Investment Advice


#19

My story is almost identical Ixelles. The guy shook my name out of a colleague under the guise of helping others to benefit from such a great deal etc. The hard sell hasn’t come yet but I’m due to meet him again tomorrow. It seems like they are using the same script.
N


#20

Many thanks Vincem, solid advise. I’ll look into Vanguard.


#21

I agree with you Vincem, if there is one message that I have always valued with the pin it is to go into things with your eyes open. Time flies however and though I’m delighted that I’ve put a few quid together what to do next is something of a challenge for those of us for whom what to do next is a challenge. Its something of a tyranny of choice for the uninitiated but the advice I’ve received in the last 24 hours has done a lot to get the ball rolling. To that end I’d appreciate it if you could pm me the details of the broker you mentioned above Mr A.

Noljakka


#22

Your welcome and good luck with the broker - remember his priorities are not necessarily matched to yours, and prompt him that you are interested in low cost index funds, you can mention HSBC or Vanguard. Either of these companies may even be contacted directly depending on the amount of money you plan to invest.
Sorry about the broker bashing, no offence meant to anyone in the business.

PS - ETF’s are also worth a mention

thisismoney.co.uk/money/inve … funds.html


#23

Not sure if this is a coincidence but Devere’s gets a mention here

forum.mrmoneymustache.com/invest … un-goofed/


#24

Sounds very Glengarry Glen Ross.


#25

If you are investing ETFs are probably the way to go, vanguard as suggested above are the cheapest. Fixed return are the safest and cheapest don’t expect great yield.

I have no idea where to make a good investment these days and I am not convinced the stock market offers good value. Trying to make a prediction as to where the world will be in ten years makes my head hurt.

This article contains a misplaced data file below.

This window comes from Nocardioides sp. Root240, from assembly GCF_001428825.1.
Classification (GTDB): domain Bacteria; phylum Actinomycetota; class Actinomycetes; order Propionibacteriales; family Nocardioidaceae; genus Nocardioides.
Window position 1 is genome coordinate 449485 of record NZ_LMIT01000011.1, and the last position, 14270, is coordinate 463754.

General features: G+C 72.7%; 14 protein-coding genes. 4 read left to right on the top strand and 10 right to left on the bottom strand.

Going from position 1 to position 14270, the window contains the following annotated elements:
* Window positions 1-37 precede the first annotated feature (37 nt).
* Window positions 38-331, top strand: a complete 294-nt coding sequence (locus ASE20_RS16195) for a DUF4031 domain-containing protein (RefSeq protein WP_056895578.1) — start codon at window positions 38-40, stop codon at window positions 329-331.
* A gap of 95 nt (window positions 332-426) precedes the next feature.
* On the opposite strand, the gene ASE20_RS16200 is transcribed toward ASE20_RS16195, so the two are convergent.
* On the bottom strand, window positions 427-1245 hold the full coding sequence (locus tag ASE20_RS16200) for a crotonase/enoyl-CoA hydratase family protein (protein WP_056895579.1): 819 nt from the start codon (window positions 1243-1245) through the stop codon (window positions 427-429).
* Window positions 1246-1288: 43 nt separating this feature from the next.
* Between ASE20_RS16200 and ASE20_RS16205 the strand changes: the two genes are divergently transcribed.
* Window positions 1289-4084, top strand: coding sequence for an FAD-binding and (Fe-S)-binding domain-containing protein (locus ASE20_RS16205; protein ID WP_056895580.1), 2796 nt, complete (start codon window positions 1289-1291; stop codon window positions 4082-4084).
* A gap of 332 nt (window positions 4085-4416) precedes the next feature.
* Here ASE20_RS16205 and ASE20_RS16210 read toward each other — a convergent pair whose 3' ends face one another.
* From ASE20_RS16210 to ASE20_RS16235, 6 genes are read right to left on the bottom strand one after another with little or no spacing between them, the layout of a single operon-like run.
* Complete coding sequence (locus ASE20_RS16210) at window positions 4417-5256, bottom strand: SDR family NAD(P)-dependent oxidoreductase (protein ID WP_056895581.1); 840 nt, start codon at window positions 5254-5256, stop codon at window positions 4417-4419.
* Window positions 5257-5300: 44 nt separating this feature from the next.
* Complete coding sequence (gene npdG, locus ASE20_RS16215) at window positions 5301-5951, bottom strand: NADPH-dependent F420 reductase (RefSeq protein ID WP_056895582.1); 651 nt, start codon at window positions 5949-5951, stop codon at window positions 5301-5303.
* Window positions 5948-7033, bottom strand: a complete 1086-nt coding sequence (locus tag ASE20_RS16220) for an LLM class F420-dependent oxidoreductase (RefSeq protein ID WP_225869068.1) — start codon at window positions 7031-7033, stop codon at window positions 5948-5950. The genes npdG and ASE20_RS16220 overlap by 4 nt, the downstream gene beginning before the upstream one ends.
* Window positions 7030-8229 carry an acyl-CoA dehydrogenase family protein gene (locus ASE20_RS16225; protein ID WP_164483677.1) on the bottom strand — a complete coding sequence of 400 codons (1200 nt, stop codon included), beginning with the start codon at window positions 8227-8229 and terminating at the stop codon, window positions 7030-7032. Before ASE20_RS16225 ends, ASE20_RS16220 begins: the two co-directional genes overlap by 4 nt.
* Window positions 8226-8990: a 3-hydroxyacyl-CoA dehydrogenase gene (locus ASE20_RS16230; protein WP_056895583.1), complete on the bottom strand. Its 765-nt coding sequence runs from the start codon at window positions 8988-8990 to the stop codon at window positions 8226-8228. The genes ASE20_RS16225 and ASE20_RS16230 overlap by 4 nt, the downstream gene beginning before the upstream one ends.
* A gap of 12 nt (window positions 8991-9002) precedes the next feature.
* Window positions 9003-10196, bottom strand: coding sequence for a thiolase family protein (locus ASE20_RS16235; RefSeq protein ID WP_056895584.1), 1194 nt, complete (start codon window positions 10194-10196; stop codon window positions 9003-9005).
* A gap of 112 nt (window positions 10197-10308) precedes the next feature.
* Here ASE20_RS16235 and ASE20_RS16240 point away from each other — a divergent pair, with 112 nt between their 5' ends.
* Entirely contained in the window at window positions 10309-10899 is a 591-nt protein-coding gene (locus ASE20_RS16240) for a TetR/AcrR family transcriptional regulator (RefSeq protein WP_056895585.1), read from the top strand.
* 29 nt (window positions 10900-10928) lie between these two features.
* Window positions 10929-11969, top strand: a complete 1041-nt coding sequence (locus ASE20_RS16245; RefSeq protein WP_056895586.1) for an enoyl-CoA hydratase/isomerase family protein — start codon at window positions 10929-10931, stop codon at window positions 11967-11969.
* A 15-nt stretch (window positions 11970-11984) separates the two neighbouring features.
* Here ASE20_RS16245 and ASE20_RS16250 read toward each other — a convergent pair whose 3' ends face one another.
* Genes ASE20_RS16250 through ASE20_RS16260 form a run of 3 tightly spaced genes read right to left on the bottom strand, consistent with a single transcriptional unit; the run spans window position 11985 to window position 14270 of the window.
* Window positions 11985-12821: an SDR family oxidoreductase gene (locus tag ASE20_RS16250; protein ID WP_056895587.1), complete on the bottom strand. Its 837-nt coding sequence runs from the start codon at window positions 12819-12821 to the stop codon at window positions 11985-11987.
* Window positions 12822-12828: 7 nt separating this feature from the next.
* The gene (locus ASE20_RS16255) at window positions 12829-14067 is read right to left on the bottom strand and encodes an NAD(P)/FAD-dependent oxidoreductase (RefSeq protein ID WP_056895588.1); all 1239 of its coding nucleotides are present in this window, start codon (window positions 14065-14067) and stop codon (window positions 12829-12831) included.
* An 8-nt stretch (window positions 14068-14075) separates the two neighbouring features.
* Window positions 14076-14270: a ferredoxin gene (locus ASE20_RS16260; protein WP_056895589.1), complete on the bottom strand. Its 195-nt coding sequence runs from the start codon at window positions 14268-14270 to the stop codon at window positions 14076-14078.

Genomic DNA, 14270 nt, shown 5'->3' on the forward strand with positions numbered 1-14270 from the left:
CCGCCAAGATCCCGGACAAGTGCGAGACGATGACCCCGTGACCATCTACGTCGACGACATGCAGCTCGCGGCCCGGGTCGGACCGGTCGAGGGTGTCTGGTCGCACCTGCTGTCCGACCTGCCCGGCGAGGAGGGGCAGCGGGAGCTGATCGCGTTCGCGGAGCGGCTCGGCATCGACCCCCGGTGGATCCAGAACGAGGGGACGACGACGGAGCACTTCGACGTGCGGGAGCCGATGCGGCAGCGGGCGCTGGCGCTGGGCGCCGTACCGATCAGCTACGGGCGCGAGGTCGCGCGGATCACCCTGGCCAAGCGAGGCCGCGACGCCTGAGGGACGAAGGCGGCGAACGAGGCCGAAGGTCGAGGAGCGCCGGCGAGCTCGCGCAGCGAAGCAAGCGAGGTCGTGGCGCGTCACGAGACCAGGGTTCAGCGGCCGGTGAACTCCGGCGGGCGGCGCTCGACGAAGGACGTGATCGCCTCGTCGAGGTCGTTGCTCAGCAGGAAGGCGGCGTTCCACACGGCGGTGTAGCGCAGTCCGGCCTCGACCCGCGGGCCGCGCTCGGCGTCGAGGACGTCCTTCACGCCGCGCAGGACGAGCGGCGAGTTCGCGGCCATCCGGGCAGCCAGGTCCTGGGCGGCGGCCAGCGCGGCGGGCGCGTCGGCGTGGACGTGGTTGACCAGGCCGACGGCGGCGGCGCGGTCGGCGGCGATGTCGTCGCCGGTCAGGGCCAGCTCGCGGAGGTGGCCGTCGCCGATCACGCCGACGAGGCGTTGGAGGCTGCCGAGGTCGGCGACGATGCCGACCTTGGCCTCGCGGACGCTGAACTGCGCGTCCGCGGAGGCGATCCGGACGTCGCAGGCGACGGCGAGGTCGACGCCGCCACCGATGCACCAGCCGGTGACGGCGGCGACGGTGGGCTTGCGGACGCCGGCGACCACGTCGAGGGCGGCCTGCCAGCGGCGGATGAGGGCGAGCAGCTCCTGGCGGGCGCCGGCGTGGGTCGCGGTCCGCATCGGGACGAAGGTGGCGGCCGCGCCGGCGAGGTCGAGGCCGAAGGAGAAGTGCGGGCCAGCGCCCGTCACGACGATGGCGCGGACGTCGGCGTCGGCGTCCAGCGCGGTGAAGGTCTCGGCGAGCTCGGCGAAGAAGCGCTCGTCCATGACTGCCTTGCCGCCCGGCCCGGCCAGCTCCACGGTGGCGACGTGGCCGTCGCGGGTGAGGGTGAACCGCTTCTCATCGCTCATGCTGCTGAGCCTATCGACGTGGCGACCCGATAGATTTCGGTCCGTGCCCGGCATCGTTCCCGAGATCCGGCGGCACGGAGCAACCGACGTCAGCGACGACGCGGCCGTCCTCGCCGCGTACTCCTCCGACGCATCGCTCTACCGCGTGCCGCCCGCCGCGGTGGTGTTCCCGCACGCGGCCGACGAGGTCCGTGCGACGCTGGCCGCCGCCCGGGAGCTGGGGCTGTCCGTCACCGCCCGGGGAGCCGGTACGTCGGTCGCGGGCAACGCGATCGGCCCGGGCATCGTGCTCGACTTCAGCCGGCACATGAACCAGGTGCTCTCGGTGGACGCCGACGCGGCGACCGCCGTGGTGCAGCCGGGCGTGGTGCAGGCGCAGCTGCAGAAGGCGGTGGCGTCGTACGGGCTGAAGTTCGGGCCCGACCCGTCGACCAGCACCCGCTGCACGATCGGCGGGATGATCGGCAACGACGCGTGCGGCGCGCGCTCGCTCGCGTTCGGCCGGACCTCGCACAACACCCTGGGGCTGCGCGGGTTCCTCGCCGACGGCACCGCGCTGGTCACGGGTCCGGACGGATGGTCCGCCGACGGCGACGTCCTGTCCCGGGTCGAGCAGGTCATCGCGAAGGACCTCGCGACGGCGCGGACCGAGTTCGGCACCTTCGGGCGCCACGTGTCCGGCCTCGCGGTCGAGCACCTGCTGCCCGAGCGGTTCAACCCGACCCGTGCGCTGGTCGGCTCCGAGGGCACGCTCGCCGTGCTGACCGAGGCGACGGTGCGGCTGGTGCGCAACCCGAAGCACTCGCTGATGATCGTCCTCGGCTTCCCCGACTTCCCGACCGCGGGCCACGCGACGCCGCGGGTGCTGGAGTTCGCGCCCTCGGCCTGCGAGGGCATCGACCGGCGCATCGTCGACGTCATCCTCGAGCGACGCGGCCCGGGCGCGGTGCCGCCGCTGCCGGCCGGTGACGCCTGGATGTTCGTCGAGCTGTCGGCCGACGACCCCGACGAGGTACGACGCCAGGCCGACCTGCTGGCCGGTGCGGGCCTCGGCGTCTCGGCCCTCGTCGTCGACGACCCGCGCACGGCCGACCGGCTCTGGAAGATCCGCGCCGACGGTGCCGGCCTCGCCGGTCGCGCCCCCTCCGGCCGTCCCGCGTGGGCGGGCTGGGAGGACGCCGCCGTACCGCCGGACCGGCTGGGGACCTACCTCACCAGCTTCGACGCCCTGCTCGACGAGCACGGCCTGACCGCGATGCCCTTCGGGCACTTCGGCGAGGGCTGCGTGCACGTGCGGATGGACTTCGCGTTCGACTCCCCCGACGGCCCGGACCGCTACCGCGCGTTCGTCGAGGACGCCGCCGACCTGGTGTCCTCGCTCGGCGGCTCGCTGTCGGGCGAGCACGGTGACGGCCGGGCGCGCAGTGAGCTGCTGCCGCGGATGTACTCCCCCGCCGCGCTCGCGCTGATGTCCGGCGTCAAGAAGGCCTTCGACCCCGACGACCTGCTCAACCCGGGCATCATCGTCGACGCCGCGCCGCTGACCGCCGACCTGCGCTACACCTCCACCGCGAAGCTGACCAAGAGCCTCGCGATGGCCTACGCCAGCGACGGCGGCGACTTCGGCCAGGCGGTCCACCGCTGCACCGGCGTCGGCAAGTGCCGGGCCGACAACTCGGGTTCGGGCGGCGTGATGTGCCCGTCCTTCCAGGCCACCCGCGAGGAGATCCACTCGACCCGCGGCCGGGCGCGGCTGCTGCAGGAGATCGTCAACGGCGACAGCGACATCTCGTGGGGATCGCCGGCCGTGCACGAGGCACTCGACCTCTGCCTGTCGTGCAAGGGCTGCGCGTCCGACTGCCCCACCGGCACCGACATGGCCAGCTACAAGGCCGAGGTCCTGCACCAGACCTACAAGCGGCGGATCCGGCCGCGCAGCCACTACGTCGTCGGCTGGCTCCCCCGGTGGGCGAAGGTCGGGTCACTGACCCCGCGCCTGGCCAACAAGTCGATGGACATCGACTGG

Maybe invest in yourself in some way?


#26

On the general topic of equity advice, a good, reliable and transparent source is “Seeking Alpha”, if you have time to read even a tiny fraction of their considerable output.

It’s considered the creme de la creme of free crowd sourced opinion, and much like Wiki, analysts have found it just as reliable as the stuff you pay for. They have 8,500+ people writing for them, and they pay them on different tiered scales. Once you register/sign up you can subscribe to a wide variety of daily emails cut and diced by sector/country etc. You’ll never be able to read them all.

en.wikipedia.org/wiki/Seeking_Alpha

seekingalpha.com/


#27

+1. I use these funds for 401k and find them to be good. At the v low end for fees, easy to switch around funds without penalties and easy to mix it up between equities/regions/bonds/etc.


#28

I think you are largely wasting your time with this kind of micro financial analysis. It’s impossible to predict the future and index funds have been found to equal informed professional investors.

My own maxim is to try and predict global trends (almost impossible see Nassim Taleb) and then just buy a generic etf in those areas. Then enjoy the sun. Too much analysis is counterproductive for multiple reasons including the delusion that you are in some way informed. How accurate is the data set… It’s almost impossible to answer this question.


#29

I’d guess that most of the three million who’ve signed up to SA would disagree with you. Some people allocate funds to different sectors and seek advice on more than one category of investment. If people have the time, money, interest, and desire, I don’t see the harm.

Every investor is not passive.It’s designed for the hands on active investor. The various index funds haven’t exactly being setting the world on fire lately.

There is I think, in the US, a stronger tradition of activist investor than in EU. The Value Line Survey with which SA competes directly, has been around since 1930 and has about 300,000 subscribers who pay between $200-$1,000 a year.

valueline.com/about/aboutvalueline.aspx